Duration of copyright. Copyright protection before and after the death of the author
Duration of copyright. Copyright protection before and after the death of the author
Author: Dr. Fodor Klaudia | 21st February 2020

Duration of copyright. Copyright protection before and after the death of the author

In my previous articles I described the concept of copyright and what are the examples of works protected and not protected by copyright. Then I continued with the explanation of authorship and how to prove it in accordance with the Hungarian copyright law. In today’s article I will write about how to calculate the duration of copyright protection, especially if it a translated work or is of foreign origin.

Copyright – similarly to most of the good things – does not last forever. The length of the protection is not carved in stone: it has changed over time reflecting the shaping attitude toward the concept of copyright. It is subject to a political decision balanced between the interest of the society to use the works as soon as possible and the interest of the right holders to maximize income from the creations.

In Hungary, duration of copyright can be defined by its starting time and the end as follows:

Copyright (the bundle of rights that it includes) starts automatically as soon as the creation is done.
​It lasts during the lifetime of the author, plus 70 years commencing on the 1st January after the author’s death.​

If the copyright work was composed by more authors, then the calculation starts after the death of the author who died later. If the author is unknown, then the protection starts at the first publication of the work.

Ancient works of art. Protection expired a long time ago.
Photo: Klaudia Fodor © (Cyprus, 2019)

Consequently, the copyright…
Once copyright protection expires, the work, that used to be protected, becomes public good.
This means, that after this time everyone is entitled to use the work without asking for any permission. There is one restriction in Hungary: users are expected to respect the author’s memory and indicate the author’s name on the work.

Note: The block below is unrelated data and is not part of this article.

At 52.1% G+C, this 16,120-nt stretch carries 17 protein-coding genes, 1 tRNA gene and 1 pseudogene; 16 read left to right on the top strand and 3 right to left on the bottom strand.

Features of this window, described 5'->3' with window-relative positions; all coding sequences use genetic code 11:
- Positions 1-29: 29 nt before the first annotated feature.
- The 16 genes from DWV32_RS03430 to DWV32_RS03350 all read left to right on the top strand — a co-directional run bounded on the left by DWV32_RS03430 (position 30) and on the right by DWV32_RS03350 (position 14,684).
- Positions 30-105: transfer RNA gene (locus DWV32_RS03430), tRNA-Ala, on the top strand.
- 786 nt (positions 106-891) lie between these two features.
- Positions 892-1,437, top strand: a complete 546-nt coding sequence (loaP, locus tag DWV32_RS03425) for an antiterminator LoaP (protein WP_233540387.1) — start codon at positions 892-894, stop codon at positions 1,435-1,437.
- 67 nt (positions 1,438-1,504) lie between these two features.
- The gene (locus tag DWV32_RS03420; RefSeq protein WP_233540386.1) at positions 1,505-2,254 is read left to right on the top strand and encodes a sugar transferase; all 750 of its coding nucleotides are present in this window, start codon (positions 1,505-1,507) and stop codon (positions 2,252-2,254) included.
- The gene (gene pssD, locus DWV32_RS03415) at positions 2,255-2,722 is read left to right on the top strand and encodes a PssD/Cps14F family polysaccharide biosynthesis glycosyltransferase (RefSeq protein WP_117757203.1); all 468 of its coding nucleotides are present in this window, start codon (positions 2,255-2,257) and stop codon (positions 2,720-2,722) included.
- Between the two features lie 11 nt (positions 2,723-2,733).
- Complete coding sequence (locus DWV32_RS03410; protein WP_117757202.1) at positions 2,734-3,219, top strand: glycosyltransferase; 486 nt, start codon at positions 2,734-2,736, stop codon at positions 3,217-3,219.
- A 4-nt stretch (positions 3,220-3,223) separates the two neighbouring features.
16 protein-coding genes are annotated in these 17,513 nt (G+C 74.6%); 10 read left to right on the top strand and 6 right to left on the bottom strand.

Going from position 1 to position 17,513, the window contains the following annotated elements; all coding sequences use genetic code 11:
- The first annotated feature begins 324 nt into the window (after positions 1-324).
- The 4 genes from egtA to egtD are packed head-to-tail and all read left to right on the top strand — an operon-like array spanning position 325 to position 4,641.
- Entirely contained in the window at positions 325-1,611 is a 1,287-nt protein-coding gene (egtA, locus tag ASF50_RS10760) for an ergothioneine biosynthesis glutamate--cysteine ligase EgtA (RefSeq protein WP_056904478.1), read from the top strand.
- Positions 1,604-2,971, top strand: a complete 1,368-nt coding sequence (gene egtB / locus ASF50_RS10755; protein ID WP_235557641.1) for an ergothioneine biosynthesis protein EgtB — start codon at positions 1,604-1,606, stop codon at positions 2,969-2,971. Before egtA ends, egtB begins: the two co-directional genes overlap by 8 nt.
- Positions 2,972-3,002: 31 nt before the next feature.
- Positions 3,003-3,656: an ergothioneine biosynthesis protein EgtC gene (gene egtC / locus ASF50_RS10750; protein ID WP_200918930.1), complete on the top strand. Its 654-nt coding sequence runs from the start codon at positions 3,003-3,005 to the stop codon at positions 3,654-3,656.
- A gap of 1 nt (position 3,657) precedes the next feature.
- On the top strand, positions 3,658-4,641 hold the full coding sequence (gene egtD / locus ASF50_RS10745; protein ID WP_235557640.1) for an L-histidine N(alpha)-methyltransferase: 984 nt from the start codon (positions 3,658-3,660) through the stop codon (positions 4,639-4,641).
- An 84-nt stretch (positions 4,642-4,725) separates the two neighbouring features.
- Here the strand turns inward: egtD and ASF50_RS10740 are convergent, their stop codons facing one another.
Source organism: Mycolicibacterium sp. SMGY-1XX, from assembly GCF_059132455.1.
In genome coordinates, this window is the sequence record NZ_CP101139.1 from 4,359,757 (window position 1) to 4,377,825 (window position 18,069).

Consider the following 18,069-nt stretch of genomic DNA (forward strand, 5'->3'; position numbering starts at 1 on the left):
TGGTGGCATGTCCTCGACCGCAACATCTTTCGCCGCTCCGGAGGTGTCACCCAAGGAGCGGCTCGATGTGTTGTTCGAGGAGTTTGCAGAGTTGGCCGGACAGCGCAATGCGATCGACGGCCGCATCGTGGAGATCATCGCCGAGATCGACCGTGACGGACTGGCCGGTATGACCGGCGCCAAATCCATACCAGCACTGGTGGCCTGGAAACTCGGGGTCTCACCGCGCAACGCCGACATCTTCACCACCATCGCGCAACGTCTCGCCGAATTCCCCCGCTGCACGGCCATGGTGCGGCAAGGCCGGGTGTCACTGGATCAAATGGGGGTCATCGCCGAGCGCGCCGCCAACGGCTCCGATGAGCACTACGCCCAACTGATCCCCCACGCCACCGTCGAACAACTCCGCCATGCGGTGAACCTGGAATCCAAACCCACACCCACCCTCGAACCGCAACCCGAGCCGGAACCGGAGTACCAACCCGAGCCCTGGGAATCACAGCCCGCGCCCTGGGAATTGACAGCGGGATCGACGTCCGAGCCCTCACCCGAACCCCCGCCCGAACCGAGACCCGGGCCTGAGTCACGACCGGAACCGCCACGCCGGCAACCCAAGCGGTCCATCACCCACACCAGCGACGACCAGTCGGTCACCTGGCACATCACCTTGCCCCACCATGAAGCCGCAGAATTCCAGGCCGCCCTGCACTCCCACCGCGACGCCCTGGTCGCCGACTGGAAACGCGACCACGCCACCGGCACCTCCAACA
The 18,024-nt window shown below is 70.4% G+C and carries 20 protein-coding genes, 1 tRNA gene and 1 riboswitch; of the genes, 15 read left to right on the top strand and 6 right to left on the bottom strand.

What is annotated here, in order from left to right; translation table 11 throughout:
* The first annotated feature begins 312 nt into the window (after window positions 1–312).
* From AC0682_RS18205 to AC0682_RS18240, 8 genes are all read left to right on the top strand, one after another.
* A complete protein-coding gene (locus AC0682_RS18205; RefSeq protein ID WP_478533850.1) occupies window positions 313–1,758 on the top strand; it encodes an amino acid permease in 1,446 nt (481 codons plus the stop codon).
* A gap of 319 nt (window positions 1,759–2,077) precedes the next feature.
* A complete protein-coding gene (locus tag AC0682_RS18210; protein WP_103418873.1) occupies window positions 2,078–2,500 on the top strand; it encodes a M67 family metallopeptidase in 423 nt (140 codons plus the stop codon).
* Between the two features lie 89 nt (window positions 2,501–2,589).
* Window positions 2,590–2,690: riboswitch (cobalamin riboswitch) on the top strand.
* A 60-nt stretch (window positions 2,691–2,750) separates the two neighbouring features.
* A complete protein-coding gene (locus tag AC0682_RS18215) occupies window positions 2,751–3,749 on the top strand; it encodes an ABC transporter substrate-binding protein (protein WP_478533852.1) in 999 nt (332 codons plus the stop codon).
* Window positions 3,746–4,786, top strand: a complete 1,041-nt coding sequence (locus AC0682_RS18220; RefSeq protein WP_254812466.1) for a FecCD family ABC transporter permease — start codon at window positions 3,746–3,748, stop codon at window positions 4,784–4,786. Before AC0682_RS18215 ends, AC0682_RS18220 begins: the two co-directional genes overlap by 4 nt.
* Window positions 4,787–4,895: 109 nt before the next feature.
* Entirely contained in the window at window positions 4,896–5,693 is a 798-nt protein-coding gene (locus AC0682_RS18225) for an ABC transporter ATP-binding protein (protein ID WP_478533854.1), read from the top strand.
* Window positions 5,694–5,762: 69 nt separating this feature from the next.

Does the rule of the 70 years apply in other countries as well?
Within the territory of the European Union the rough answer is: yes. Outside of the EU: this is more complicated.

Copyright law is “territorial” and national in scope. Therefore, national copyright laws stipulate the duration of copyright. Within the European Union there has been significant harmonization in order to avoid differences between the member states.

Outside of the EU the Berne Convention ensures that all countries apply at least a basic copyright protection. “More protection” is more than welcome. One of the treaty’s principles is the “national treatment”. This means that works originating in one of the contracting states (that is, works the author of which is a national of such a state or works first published in such a state) must be given the same protection in each of the other contracting states as the latter grants to the works of its own nationals.

This is a nondiscrimination rule: a “foreign author’s” works must enjoy the same protection like the works of their own nationals’.

Most of the countries of the world are members of the Berne Convention. However, a deeper look is needed if countries like Afghanistan, Iran or Ethiopia, which are non-contracting states, are involved.

Let’s go with this simplified summary:

You can rely on the rule of the 70 years protection within the territory of the European Union when using a work of some “European” origin.​
Things get more complicated with the calculation, if you want to use a work outside of the EU, or even outside of the scope of the Berne Convention. In these cases domestic copyright laws plus international treaties will establish the scope of the protection.​